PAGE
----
So the real debate is more likely to be about the logic of the assassination and whether it "works." But it’s not obvious what that would even mean in this context — it makes little strategic sense. If Israelis and the PA both acknowledge that Hamas has been controlling attacks against Israel from Gaza, what is gained by a provocation such as this? Would it have "worked" if Hamas fails to respond, demonstrating its impotence? Would it have "worked" if Hamas does respond, killing innocent Israeli civilians and possibly triggering another round of horrific violence? Would it have "worked" if a Hamas retaliation (or even an unfulfilled threat of retaliation) offers a pretext for maintaining or intensifying the blockade of Gaza? At this point I’m seeing a blizzard of Arab commentary on the subject but no real consensus. But smaller things have sparked disastrous confrontations in the past, and I only hope that this one does not.
UPDATE: as a friend points out, "it makes no sense" hardly rules it out. Just looking back at the botched 1997 Israeli assassination attempt against Khaled Meshaal, as masterfully chronicled in Paul McGeough’s Kill Khaled, is enough to show that. The Meshaal episode, also authorized by a government led by Benjamin Netanyahu, targeted the rising Hamas leader on the streets of Israel’s closest partner in the Arab world using agents holding foreign (Canadian) passports. King Hussein was so furious and humiliated that he demanded not only an antidote to the poison used on Meshaal but also the release of a number of Hamas leaders from Israeli prisons (including Shaykh Ahmed Yassin). It would have been difficult to make a sensible case for that attempt either. So we’ll just see how this one unfolds, I’m afraid.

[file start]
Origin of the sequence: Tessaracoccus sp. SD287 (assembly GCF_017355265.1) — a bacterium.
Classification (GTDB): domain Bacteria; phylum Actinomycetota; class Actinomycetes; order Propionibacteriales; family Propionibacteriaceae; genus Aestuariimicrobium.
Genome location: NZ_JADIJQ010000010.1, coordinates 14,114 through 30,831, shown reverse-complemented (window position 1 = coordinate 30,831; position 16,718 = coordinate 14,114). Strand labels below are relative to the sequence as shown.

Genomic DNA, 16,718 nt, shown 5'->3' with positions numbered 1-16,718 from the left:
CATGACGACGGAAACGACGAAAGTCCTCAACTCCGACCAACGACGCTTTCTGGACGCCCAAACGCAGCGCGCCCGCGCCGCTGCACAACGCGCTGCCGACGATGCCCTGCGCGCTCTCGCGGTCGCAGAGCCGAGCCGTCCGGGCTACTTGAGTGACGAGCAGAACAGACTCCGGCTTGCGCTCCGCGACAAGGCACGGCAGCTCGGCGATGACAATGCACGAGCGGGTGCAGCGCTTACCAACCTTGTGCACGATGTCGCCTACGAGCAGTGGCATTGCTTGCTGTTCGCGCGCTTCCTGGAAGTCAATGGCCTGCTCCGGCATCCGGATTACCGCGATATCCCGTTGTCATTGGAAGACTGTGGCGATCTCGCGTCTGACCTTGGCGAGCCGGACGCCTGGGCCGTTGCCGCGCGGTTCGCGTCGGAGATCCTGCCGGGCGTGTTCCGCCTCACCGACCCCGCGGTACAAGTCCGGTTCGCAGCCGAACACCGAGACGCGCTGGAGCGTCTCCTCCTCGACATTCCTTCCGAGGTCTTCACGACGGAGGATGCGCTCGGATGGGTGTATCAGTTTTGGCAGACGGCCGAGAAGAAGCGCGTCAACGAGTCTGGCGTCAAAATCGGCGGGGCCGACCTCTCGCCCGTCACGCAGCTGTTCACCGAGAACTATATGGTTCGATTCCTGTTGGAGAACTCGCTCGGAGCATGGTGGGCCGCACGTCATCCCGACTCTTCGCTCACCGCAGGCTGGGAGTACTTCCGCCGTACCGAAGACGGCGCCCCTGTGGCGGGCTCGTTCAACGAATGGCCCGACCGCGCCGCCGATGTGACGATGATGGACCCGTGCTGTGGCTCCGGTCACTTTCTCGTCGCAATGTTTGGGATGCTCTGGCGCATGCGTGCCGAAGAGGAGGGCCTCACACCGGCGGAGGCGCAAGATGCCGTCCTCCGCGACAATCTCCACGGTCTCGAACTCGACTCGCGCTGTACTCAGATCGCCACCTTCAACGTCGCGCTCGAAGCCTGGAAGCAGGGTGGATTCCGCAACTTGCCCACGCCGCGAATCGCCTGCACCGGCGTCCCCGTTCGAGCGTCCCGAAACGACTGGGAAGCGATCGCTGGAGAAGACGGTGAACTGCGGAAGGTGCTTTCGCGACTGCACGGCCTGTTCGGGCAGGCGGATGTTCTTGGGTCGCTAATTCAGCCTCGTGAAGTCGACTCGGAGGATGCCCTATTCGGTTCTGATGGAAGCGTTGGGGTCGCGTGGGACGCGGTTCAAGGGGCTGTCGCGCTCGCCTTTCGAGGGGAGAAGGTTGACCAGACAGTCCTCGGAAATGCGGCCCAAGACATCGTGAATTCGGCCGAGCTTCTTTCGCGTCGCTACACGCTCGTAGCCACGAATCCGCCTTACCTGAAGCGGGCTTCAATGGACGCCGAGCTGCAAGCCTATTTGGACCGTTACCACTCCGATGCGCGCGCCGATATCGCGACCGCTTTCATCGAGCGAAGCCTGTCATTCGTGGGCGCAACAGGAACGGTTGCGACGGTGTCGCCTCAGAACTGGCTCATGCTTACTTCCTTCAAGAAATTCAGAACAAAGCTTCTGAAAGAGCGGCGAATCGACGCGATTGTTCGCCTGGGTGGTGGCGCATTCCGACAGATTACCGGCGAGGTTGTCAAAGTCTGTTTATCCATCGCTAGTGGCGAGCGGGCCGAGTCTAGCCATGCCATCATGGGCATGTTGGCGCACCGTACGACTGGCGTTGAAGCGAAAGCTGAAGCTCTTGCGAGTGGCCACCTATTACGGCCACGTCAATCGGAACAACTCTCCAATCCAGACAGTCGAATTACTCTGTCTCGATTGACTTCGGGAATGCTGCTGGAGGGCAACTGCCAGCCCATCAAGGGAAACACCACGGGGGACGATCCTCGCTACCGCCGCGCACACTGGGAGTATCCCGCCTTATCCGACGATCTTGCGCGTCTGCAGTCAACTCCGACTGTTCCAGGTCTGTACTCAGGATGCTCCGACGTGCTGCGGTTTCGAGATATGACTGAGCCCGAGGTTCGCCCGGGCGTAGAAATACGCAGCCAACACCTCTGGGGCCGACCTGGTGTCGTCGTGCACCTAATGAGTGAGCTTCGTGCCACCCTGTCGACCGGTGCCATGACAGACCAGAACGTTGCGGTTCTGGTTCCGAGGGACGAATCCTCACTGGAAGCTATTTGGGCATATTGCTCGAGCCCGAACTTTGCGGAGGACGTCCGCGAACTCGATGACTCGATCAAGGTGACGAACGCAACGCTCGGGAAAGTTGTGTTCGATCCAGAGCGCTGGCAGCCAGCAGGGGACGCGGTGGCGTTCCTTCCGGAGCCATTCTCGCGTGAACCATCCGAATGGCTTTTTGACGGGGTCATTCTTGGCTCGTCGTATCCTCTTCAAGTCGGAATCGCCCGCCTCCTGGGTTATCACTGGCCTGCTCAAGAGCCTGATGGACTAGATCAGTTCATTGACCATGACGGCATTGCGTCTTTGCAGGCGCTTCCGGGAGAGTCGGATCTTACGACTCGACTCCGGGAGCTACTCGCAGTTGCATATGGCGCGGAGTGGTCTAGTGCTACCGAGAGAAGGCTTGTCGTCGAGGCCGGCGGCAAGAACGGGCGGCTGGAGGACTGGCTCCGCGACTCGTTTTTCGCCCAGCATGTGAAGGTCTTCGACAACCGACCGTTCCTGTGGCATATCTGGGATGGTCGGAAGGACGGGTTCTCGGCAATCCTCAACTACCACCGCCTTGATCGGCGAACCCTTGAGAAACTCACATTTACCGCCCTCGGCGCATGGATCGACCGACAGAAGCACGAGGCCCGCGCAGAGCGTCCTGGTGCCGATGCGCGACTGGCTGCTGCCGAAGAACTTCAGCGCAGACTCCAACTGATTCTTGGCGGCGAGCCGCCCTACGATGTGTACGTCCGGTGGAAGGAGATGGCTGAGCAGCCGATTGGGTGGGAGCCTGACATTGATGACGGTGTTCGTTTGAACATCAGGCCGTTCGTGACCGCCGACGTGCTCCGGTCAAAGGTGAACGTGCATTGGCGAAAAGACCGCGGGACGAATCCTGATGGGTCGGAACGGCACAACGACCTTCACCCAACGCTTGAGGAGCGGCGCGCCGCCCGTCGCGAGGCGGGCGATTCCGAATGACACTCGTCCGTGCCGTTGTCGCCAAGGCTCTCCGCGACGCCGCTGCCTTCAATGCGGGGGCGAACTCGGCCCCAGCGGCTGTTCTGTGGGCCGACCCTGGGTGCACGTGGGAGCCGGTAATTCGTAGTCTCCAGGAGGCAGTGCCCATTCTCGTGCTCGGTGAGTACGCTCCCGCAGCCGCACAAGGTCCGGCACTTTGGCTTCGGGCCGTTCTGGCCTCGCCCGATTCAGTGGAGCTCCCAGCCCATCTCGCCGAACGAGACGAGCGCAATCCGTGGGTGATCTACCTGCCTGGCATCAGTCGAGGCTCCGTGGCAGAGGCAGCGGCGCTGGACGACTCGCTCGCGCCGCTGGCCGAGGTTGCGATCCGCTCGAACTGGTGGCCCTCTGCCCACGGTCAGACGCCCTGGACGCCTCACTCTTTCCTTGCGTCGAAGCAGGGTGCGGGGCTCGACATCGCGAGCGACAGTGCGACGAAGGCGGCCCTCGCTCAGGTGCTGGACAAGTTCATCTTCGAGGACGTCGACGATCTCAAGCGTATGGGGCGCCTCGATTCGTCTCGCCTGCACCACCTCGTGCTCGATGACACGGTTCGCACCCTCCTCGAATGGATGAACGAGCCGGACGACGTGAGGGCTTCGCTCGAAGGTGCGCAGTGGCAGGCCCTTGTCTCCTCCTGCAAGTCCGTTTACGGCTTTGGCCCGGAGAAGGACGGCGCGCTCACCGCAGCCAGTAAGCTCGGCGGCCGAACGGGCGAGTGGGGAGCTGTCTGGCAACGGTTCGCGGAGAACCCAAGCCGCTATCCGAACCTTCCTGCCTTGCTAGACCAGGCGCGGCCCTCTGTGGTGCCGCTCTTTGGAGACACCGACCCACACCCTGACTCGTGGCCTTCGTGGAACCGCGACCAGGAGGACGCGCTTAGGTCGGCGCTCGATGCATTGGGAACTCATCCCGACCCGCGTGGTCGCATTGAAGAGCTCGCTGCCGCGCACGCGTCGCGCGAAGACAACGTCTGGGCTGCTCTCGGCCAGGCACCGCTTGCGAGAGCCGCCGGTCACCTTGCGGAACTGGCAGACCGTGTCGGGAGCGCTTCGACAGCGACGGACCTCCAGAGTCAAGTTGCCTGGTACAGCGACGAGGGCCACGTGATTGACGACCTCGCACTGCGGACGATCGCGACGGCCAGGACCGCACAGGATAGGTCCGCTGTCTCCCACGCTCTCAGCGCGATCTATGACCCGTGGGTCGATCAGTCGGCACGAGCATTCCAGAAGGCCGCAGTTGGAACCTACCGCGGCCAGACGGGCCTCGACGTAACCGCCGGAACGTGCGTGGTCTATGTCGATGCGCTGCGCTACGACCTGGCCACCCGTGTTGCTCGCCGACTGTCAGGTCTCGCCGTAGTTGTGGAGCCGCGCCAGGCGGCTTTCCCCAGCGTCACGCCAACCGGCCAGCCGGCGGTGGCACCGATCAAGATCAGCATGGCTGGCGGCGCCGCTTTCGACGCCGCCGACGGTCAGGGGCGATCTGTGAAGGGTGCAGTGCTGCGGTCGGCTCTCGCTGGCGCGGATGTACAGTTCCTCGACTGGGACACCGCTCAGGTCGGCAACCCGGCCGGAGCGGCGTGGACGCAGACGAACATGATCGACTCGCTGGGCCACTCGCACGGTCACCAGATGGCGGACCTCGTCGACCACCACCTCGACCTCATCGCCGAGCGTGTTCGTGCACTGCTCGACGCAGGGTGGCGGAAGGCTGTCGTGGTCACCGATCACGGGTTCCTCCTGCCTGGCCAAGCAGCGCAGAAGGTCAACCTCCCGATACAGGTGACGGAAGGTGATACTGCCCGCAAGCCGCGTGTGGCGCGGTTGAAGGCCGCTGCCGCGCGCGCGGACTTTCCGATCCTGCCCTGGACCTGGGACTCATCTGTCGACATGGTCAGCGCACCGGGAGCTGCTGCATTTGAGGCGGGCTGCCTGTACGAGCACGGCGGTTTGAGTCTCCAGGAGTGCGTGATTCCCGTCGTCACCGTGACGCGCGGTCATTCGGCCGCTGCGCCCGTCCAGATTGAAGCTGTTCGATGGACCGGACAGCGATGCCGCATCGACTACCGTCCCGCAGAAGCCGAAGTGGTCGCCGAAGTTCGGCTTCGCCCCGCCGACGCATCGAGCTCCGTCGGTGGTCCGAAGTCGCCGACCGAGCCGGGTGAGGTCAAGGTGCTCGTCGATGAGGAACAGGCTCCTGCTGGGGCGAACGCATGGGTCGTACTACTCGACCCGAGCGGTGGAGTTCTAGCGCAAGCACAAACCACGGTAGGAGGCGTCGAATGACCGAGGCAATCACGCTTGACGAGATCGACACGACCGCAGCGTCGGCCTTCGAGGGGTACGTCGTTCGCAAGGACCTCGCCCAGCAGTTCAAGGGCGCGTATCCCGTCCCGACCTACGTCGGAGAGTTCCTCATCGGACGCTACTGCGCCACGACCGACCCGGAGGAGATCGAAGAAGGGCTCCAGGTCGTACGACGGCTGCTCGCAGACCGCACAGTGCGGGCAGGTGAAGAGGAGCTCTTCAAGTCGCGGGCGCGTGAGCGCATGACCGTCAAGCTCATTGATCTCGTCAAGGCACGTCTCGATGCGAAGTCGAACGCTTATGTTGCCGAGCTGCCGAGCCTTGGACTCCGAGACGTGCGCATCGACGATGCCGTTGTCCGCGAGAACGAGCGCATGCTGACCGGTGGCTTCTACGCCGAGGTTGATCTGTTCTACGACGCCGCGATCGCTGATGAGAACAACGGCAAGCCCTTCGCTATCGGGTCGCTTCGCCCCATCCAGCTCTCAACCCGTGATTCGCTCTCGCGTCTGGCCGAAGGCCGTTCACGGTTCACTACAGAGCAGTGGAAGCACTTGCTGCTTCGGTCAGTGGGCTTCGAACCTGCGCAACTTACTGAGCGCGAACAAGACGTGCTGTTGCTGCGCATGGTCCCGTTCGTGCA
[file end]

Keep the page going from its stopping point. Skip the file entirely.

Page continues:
Colum Lynch is Foreign Policy's award-winning U.N.-based senior diplomatic reporter. Lynch previously wrote Foreign Policy's Turtle Bay blog, for which he was awarded the 2011 National Magazine Award for best reporting in digital media. He is also a recipient of the 2013 Elizabeth Neuffer Memorial Silver Prize for his coverage of the United Nations.
Before moving to Foreign Policy, Lynch reported on diplomacy and national security for the Washington Post for more than a decade. As the Washington Post's United Nations reporter, Lynch had been involved in the paper's diplomatic coverage of crises in Afghanistan, Iraq, Lebanon, Sudan, and Somalia, as well as the nuclear standoffs with Iran and North Korea. He also played a key part in the Post's diplomatic reporting on the Iraq war, the International Criminal Court, the spread of weapons of mass destruction, and U.S. counterterrorism strategy. Lynch's enterprise reporting has explored the underside of international diplomacy. His investigations have uncovered a U.S. spying operation in Iraq, Dick Cheney's former company's financial links to Saddam Hussein, and documented numerous sexual misconduct and corruption scandals.
Lynch has appeared frequently on the Lehrer News Hour, MSNBC, NPR radio, and the BBC. He has also moderated public discussions on foreign policy, including interviews with Susan E. Rice, the U.S. National Security Advisor, Gerard Araud, France's U.N. ambassador, and other senior diplomatic leaders.
Born in Los Angeles, California, Lynch received a bachelor's degree from the University of California, Berkeley, in 1985 and a master's degree from Columbia University's Graduate School of Journalism in 1987. He previously worked for the Boston Globe.| The Cable |